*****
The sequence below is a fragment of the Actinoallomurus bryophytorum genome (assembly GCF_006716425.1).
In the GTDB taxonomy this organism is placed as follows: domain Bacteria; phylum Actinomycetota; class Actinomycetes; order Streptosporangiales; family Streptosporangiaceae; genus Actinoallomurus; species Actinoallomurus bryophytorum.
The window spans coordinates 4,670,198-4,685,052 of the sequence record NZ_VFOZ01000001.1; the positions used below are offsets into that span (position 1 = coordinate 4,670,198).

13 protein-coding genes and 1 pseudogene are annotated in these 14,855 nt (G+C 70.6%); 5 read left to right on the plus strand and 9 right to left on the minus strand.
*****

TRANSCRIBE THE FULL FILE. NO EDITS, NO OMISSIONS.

The sequence below is a fragment of the Actinoallomurus bryophytorum genome (assembly GCF_006716425.1).
In the GTDB taxonomy this organism is placed as follows: domain Bacteria; phylum Actinomycetota; class Actinomycetes; order Streptosporangiales; family Streptosporangiaceae; genus Actinoallomurus; species Actinoallomurus bryophytorum.
The window spans coordinates 4,670,198-4,685,052 of the sequence record NZ_VFOZ01000001.1; the positions used below are offsets into that span (position 1 = coordinate 4,670,198).

13 protein-coding genes and 1 pseudogene are annotated in these 14,855 nt (G+C 70.6%); 5 read left to right on the plus strand and 9 right to left on the minus strand.